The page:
Treats skin cancer (melanoma) that has spread or cannot be removed by surgery.
There may be other brand names for this medicine.
When This Medicine Should Not Be Used
You should not use this medicine if you have had an allergic reaction to vemurafenib, or if you are pregnant.
How to Use This Medicine
- Medicines used to treat cancer are very strong and can have many side effects. Before receiving this medicine, make sure you understand all the risks and benefits. It is important for you to work closely with your doctor during your treatment.
- Your doctor will tell you how much of this medicine to use and how often. Do not use more medicine or use it more often than your doctor tells you to. The first dose should be taken in the morning, and the second dose in the evening. The two doses should be taken 12 hours apart.
- You may take this medicine with or without food.
- Swallow the tablet whole with a glass of water. Do not crush, break, or chew it.
- Keep using this medicine for the full treatment time, even if you feel better after the first few doses.
- This medicine should come with a Medication Guide. Read and follow these instructions carefully. Ask your doctor or pharmacist if you have any questions. Ask your pharmacist for the Medication Guide if you do not have one.
If a dose is missed:
- If you miss a dose or forget to use your medicine, use it as soon as you can. If it is almost time for your next dose, wait until then to use the medicine and skip the missed dose. Do not use extra medicine to make up for a missed dose. If you miss a dose or forget to use your medicine, you may still take it up to 4 hours before your next regular dose time.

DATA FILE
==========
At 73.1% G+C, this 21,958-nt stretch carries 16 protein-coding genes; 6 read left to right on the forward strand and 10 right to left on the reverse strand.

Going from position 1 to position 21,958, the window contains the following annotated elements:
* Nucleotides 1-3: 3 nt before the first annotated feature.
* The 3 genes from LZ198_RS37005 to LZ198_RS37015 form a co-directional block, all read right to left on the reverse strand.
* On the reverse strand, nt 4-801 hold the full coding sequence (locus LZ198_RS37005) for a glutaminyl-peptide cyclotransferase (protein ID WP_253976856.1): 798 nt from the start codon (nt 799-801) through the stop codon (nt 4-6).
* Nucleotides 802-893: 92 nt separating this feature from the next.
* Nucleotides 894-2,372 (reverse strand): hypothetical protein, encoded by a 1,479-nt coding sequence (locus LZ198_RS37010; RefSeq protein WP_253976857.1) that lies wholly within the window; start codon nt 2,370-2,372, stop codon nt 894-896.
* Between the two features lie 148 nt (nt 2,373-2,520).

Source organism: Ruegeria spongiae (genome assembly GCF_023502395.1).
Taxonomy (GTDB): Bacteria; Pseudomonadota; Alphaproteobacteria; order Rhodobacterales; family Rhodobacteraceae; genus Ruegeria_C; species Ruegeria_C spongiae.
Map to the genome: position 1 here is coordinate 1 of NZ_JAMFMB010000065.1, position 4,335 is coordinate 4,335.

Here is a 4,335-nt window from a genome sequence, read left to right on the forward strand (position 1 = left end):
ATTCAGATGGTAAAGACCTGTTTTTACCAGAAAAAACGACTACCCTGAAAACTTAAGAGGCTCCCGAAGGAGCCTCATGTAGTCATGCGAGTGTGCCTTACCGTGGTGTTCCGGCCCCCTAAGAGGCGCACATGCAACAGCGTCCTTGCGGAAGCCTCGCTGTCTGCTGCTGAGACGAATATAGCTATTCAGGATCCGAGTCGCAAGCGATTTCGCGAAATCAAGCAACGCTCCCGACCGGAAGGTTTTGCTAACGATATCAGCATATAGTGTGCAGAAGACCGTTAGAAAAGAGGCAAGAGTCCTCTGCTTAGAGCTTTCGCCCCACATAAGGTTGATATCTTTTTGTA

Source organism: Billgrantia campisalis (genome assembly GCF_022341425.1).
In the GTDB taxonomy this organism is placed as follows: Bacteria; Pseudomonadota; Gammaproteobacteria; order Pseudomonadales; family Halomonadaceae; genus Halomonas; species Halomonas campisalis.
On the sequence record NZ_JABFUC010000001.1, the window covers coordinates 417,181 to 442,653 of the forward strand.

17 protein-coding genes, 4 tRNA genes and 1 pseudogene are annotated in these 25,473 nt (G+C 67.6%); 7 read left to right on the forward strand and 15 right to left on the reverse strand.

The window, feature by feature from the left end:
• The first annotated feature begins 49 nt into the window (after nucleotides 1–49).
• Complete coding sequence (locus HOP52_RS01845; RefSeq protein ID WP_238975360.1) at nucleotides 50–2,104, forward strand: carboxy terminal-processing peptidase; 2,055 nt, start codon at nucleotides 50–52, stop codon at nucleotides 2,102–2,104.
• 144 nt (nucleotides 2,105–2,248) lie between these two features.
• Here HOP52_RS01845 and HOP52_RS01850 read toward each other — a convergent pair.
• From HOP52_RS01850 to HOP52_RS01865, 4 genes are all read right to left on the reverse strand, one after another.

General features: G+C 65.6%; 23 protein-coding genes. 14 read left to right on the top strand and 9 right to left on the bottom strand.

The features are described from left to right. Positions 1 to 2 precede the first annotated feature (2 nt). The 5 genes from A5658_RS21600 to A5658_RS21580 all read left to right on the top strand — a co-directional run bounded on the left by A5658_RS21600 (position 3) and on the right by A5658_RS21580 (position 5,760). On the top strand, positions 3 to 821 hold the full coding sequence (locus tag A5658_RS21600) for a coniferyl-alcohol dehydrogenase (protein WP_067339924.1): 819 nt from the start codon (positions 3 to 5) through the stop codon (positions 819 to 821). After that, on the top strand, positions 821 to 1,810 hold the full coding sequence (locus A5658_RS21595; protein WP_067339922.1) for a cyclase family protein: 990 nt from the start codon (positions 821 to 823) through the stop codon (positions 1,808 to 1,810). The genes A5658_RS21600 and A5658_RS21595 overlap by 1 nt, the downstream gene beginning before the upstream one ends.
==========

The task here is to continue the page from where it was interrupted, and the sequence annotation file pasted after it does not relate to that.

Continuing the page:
How to Store and Dispose of This Medicine
- Store the medicine in a closed container at room temperature, away from heat, moisture, and direct light.
- Ask your pharmacist, doctor, or health caregiver about the best way to dispose of any leftover medicine after you have finished your treatment. You will also need to throw away old medicine after the expiration date has passed.
- Keep all medicine away from children and never share your medicine with anyone.
Drugs and Foods to Avoid
Ask your doctor or pharmacist before using any other medicine, including over-the-counter medicines, vitamins, and herbal products.
- Make sure your doctor knows if you are also using a blood thinner (such as warfarin, Coumadin®), dextromethorphan (Benylin®), midazolam (Versed®), or any product containing caffeine. Tell your doctor if you are also using dofetilide (Tikosyn®), medicine for depression (such as amitriptyline, fluoxetine, nortriptyline, Elavil®, Pamelor®, Prozac®, Sarafem®, or Vivactil®), certain antibiotics (such as erythromycin, levofloxacin, moxifloxacin, sparfloxacin, Avelox®, Levaquin®, or Zagam®), or medicine to treat mental illness (such as haloperidol, mesoridazine, pimozide, prochlorperazine, quetiapine, thioridazine, ziprasidone, Compazine®, Geodon®, Haldol®, Mellaril®, Orap®, Serentil®, or Seroquel®).
- Make sure your doctor knows if you are also using medicine to treat HIV/AIDS (such as atazanavir, indinavir, nelfinavir, ritonavir, saquinavir, Crixivan®, Fortovase®, Invirase®, Norvir®, or Viracept®), medicine to treat an infection (such as clarithromycin, itraconazole, ketoconazole, telithromycin, voriconazole, Biaxin®, Ketek®, Nizoral®, or Sporanox®), medicine to treat tuberculosis (such as rifampin, rifabutin, rifapentine, Mycobutin®, Priftin®, Rifadin®, or Rimactane®), medicine to treat seizures (such as carbamazepine, phenobarbital, phenytoin, Dilantin®, Luminal®, or Tegretol®), or medicine to treat depression (such as nefazodone, Serzone®).
Warnings While Using This Medicine
- Your unborn baby could be harmed if you use this medicine while you are pregnant. Use an effective form of birth control to keep from getting pregnant. Tell your doctor right away if you think you have become pregnant while using the medicine.